In my two previous posts, I reported on a lecture series given at Taylor University by world-renowned philosopher Dr. Alvin C. Plantinga. In this post, I want to discuss his final lecture, which was, by far, the most interesting of the three.
As was the case with his other two lectures, Dr. Plantinga began with a couple of funny stories. He then jumped into the topic at hand, which is how science should deal with divine action in the world. Not surprisingly, there are many who think that any consideration of God taking action in this world is an assault on science. For example, he quoted Dr. H. Allen Orr, a professor of Biology at my alma mater (The University of Rochester), as saying:
It’s not that some sects of one religion invoke miracles, but that many sects of many religions do…I agree of course that no sensible scientist can tolerate such exceptionalism with respect to the laws of nature.
Surprisingly, enough, however, there are many theologians who have the same view. Dr. Plantinga noted that Rudolf Karl Bultmann (a Lutheran theologian), John Macquarrie (an Anglican theologian), and Langdon Brown Gilkey (an American Protestant theologian) all agree that modern science forbids God to do any miraculous works. As Dr. Plantinga noted, these theologians believe that since God put the natural laws in place, even He cannot break them.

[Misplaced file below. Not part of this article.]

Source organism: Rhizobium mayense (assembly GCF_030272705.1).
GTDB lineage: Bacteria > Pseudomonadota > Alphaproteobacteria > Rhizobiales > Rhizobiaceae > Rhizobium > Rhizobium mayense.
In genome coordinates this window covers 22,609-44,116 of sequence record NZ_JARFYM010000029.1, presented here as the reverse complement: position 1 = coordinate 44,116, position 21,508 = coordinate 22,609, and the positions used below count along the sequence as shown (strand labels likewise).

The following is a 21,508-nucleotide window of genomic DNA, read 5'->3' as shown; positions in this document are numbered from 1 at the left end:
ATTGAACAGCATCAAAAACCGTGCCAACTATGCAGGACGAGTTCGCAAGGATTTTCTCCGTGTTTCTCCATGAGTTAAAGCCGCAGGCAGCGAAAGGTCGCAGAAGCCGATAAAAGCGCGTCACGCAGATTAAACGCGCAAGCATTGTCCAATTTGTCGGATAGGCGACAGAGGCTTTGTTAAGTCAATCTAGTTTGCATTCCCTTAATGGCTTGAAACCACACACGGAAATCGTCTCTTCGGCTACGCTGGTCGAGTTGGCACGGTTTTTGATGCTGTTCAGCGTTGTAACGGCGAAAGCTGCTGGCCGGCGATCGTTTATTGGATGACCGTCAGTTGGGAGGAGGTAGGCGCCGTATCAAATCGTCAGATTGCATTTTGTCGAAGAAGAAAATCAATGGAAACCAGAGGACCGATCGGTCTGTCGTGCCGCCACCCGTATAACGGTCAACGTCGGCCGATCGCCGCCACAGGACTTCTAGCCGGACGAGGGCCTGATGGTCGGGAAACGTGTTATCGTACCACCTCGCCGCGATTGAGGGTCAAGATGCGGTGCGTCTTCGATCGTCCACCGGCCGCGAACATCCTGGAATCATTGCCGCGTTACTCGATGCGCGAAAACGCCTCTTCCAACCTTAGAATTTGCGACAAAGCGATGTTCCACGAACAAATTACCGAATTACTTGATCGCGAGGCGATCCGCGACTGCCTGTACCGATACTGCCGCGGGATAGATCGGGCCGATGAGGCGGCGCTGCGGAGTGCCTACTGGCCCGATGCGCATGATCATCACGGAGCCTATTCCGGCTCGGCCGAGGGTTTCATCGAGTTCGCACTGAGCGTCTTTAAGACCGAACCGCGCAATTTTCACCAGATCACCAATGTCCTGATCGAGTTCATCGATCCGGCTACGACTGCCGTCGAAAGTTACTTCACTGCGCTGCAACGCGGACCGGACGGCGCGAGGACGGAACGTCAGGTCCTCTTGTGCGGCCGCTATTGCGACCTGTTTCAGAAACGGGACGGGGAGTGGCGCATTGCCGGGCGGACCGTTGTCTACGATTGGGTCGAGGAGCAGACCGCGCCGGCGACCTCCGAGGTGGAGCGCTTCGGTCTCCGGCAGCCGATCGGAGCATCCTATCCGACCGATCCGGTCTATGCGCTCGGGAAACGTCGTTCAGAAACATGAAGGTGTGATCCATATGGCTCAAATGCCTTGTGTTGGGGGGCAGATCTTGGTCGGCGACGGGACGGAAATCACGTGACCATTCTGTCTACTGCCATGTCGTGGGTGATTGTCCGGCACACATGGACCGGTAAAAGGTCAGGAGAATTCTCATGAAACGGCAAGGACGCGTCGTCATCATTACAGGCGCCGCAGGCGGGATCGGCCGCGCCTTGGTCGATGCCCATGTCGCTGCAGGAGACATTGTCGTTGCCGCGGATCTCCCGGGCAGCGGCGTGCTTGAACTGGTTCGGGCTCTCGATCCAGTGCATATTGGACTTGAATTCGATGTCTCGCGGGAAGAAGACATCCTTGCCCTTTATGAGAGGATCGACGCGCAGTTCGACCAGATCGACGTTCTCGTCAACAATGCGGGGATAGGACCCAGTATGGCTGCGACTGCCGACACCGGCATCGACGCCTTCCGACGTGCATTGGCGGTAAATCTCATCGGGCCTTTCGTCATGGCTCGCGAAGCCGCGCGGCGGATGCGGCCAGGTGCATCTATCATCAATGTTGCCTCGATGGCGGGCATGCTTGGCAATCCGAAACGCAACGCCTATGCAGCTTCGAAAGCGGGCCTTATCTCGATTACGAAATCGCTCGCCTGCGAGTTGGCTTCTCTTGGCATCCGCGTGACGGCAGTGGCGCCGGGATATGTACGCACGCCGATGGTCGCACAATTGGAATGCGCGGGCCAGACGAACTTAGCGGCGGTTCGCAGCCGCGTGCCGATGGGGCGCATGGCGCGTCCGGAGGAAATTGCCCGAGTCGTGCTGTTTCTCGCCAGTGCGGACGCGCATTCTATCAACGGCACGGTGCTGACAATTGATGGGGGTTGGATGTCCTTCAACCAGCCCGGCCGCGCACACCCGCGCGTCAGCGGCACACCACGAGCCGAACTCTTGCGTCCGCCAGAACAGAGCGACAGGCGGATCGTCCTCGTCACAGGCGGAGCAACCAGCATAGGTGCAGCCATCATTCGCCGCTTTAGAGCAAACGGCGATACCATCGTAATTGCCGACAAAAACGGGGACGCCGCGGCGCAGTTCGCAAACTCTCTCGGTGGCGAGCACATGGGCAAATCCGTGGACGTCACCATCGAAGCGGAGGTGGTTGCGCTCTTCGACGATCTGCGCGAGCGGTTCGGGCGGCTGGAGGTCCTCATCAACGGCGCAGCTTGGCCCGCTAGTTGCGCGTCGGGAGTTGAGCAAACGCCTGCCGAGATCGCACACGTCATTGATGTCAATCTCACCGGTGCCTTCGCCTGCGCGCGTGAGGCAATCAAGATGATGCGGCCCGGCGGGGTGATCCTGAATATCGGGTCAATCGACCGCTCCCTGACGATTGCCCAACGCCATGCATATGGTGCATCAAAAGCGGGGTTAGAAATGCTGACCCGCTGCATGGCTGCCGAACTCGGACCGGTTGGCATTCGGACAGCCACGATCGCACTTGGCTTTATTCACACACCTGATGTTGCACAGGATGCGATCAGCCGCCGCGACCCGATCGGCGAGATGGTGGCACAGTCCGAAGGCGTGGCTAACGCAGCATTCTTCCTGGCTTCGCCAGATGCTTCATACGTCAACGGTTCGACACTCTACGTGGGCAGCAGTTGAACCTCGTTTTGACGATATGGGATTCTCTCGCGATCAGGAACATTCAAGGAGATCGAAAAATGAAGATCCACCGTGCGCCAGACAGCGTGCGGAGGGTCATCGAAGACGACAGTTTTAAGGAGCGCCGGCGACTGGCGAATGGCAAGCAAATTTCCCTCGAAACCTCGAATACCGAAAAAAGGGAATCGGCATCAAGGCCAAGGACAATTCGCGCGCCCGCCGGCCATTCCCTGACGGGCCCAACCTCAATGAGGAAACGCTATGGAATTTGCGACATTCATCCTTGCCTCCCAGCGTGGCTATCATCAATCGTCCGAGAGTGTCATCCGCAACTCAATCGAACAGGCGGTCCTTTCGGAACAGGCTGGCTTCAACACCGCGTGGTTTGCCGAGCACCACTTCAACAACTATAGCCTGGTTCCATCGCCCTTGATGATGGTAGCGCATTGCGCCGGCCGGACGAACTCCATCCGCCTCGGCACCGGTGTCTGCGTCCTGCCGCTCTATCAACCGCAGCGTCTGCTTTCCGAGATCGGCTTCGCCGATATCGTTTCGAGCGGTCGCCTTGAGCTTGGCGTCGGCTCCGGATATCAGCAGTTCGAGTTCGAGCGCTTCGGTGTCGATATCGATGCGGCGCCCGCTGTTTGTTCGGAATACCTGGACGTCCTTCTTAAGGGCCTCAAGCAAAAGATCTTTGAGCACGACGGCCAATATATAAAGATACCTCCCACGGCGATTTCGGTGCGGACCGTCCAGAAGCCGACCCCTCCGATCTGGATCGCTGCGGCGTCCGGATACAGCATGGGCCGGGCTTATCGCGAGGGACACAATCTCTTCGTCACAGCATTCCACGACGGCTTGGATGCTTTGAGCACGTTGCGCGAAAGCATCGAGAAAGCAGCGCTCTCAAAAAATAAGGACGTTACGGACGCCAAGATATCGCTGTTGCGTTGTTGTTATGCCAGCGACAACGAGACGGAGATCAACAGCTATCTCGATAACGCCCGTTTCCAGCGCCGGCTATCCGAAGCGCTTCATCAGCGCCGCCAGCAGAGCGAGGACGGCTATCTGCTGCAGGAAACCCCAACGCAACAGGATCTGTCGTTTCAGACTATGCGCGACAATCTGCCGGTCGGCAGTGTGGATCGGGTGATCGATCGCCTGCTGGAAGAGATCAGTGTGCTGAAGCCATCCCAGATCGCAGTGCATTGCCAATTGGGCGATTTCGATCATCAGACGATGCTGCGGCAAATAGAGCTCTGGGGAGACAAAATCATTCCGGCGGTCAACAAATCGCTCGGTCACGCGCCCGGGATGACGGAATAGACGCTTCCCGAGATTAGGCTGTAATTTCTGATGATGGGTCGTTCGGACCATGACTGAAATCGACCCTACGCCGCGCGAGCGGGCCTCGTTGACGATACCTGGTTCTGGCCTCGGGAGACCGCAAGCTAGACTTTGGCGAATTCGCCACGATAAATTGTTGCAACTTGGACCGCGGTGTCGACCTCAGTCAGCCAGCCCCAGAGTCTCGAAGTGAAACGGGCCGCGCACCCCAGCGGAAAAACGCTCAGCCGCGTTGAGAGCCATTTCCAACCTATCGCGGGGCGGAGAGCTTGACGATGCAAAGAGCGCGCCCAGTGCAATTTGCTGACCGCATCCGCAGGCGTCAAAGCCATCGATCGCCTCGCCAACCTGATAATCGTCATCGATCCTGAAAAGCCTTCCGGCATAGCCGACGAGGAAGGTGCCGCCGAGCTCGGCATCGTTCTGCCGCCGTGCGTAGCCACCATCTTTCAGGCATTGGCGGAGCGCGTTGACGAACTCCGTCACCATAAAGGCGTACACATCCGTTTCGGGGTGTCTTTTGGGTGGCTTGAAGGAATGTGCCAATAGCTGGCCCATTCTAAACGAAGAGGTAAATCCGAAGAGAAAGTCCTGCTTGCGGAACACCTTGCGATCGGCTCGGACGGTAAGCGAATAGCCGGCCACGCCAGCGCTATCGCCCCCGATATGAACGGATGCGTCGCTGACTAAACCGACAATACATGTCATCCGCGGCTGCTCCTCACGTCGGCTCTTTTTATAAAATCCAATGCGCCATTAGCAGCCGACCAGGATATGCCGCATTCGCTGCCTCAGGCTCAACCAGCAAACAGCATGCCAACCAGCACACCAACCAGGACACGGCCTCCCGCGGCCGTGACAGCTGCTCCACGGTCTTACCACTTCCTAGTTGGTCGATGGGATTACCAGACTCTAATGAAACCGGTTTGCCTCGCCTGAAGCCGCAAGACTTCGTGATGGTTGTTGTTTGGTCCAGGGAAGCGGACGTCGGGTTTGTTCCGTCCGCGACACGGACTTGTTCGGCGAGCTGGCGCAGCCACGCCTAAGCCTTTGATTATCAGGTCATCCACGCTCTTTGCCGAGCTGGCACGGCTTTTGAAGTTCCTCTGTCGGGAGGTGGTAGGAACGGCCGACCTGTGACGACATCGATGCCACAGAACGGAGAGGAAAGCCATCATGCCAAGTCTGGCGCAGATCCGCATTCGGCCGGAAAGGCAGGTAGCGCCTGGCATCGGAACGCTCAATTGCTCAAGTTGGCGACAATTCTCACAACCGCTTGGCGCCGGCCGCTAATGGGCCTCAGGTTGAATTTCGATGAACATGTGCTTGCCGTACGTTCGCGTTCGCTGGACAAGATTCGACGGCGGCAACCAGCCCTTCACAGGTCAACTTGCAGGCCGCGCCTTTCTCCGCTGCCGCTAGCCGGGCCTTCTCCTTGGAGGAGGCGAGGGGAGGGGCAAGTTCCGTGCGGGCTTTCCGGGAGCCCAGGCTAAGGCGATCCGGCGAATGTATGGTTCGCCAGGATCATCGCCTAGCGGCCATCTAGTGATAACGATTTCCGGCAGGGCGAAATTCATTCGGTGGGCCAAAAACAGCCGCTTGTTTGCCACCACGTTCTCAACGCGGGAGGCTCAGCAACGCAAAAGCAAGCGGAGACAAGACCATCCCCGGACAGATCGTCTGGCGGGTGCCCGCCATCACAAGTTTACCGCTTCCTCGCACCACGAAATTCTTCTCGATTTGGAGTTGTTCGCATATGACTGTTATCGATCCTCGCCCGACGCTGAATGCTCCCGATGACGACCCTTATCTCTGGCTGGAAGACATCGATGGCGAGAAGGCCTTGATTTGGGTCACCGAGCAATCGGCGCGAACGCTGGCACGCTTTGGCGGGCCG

To counter such ideas, Dr. Plantinga first noted that many of the scientists who developed our understanding of the natural laws had no problem with the idea that God intervenes in nature from time to time. Newton, for example, thought that God had to constantly intervene in order to correct irregularities that would crop up every now and again. This didn’t seem to affect Newton’s ability to produce enormously good science, which indicates that the notion of God acting in the natural world is not an impediment to science.
There are also many modern scientists who have no problem doing science in a world in which they think God takes action from time to time. Dr. Plantinga didn’t mention this, but Dr. Henry Schaefer III, was the 6th most cited chemist in the world from 1981 to 1997! He believes that God acts supernaturally in the world from time to time, and it doesn’t seem to have negatively affected the way he does science.
Next, Dr. Plantinga stressed that there are two ways scientists have looked at the natural laws: the “old” way and the “new” way. The old way was dominated by Newtonian thinking, which was essentially deterministic. Newton thought that if you knew everything about the starting conditions of a system, and if you knew all the natural laws at work, you could predict exactly what that system would do as time went on.